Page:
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Project leaders offer details as $14 million Stevens Street reconstruction work approachesSubmitted: 01/22/2019
Lane Kimble
Lane Kimble
News Director
lkimble@wjfw.com

Project leaders offer details as $14 million Stevens Street reconstruction work approaches
RHINELANDER - One of Rhinelander's busiest and bumpiest roads will likely see crews work simultaneously at two spots when a major reconstruction project starts this spring.

About 30 people got detailed information on the city's upcoming Stevens Street project during a meeting Tuesday night at City Hall.

The city is replacing about 2.1 miles of road and underground infrastructure as part of the $14 million project.  Leaders told the crowd the work will be "pretty aggressive" and have its fair share of "chaos", but the end result will be beneficial to all.


"All projects have that moment of clarity where you wonder why you started it," Public Works Director Tim Kingman told Newswatch 12 after the meeting. "This has no lack of that. The work that's involved will involve deep sewer, wet conditions, rock that's very formidable to remove."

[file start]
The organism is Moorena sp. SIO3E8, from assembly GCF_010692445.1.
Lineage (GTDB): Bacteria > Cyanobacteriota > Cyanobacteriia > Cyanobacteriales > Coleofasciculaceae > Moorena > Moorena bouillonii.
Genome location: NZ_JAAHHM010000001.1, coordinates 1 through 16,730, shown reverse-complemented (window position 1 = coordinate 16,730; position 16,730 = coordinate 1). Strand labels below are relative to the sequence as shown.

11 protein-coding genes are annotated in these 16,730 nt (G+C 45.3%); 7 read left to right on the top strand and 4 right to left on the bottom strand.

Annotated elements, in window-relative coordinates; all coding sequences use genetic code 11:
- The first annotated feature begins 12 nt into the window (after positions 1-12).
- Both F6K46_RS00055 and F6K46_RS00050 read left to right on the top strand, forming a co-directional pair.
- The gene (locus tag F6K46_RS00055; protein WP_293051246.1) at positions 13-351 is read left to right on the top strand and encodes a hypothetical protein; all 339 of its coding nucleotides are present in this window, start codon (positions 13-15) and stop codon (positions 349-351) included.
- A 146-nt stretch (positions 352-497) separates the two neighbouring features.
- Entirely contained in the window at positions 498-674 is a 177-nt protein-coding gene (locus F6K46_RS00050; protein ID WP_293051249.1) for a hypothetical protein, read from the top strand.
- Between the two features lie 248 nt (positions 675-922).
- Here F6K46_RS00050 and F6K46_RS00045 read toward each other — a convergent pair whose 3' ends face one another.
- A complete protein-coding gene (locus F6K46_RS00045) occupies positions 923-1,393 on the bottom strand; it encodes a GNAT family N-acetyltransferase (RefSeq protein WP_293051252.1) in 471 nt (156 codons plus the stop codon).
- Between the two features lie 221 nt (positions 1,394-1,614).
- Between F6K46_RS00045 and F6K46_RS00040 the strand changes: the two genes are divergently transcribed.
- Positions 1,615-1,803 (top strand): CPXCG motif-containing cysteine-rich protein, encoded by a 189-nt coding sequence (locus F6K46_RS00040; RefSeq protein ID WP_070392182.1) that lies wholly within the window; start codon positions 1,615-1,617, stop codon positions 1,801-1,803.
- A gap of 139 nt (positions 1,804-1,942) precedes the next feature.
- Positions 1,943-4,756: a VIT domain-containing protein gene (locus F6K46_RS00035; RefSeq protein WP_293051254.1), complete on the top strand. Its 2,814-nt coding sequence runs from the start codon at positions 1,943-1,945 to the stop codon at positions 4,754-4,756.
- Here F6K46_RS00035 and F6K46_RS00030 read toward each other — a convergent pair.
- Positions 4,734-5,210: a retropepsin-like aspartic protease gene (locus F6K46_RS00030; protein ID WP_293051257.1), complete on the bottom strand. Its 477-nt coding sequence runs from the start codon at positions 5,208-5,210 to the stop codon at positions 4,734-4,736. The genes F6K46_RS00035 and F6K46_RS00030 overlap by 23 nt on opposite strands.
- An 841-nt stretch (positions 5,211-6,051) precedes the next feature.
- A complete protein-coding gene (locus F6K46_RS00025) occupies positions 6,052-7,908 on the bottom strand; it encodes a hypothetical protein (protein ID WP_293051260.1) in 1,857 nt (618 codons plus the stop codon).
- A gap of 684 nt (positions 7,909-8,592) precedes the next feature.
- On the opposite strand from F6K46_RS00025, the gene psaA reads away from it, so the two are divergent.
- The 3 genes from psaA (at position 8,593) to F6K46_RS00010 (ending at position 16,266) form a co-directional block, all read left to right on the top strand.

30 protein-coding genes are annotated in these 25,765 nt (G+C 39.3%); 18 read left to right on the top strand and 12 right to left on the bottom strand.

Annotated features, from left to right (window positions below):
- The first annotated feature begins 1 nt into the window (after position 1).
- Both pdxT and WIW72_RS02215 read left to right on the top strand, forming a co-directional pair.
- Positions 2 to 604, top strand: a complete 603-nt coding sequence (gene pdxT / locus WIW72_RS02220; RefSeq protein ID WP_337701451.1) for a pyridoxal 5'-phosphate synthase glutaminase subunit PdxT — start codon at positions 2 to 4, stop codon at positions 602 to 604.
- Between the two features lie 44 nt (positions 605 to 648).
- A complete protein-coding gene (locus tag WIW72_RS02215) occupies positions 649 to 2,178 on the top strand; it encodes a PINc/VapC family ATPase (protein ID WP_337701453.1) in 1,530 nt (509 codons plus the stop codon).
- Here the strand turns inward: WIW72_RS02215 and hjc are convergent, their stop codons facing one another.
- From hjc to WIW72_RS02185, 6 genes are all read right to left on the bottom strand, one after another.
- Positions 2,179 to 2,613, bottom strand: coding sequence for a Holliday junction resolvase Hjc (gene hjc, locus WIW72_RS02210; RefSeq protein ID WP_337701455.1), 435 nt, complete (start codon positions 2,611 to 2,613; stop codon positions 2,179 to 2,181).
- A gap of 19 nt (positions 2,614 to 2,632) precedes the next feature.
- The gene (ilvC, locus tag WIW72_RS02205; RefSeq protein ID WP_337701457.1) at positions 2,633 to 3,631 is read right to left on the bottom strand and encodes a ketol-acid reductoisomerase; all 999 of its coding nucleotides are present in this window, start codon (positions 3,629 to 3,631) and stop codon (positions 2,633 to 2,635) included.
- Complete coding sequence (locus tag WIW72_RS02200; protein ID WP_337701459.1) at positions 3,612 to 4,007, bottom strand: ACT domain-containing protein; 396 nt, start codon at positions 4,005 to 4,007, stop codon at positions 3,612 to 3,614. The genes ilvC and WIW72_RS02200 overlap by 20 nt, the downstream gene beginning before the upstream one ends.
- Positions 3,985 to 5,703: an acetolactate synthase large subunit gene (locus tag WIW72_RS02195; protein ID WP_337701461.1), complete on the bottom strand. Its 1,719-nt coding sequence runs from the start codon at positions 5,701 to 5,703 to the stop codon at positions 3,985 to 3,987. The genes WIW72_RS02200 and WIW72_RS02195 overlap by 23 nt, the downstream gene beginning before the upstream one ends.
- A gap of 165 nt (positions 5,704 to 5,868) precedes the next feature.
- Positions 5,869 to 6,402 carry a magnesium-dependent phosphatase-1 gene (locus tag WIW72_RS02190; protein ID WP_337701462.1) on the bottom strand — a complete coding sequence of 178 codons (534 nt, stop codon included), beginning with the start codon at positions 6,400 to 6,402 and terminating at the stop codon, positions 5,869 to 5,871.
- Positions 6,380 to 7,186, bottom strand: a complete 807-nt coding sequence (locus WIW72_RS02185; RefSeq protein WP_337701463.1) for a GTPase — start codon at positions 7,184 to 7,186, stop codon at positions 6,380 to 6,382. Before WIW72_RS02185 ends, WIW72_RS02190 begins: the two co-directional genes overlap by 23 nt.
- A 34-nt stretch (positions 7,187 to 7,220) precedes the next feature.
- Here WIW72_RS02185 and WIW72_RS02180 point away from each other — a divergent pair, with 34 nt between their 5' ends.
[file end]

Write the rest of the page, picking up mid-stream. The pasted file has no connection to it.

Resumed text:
The city hopes to start work at Frederick Street running up to Timber Drive when the weather allows starting in mid-March. At the same time, crews will also start work at County Highway W north toward the Highway 17 bypass.

The commercial stretch of Stevens Street starting at Dwight Street to the north should allow for two lanes of traffic during the work, but that is subject to change. The residential stretch from the downtown area north will likely be closed down to through traffic, save for local access to homes, during parts of the work.

Kingman says the city initially hoped to finish construction in two years, but that may stretch into three years depending on contractor availability and cost analysis.

"It's always about risk and reward when you're talking about construction and we're right in the throes of doing all of that," Kingman said.

Crews will need to shut off water to homes and businesses periodically throughout the project, but the city intends to give 48-hour notice as that work comes up. Kingman says open communication between residents, business owners, and the city will be key to a successful project.

"[I'm] excited about this project and, particularly, the people that came out tonight and their enthusiasm for addressing the concerns the city has," Kingman said.

The city plans to use about $5.4 million in grant funding to help pay for the cost of the work. Rhinelander will borrow the rest of the money.

A timeline offered to the audience on Tuesday noted bids for the work will go out Jan. 30, with a contract to be awarded by Feb. 11.

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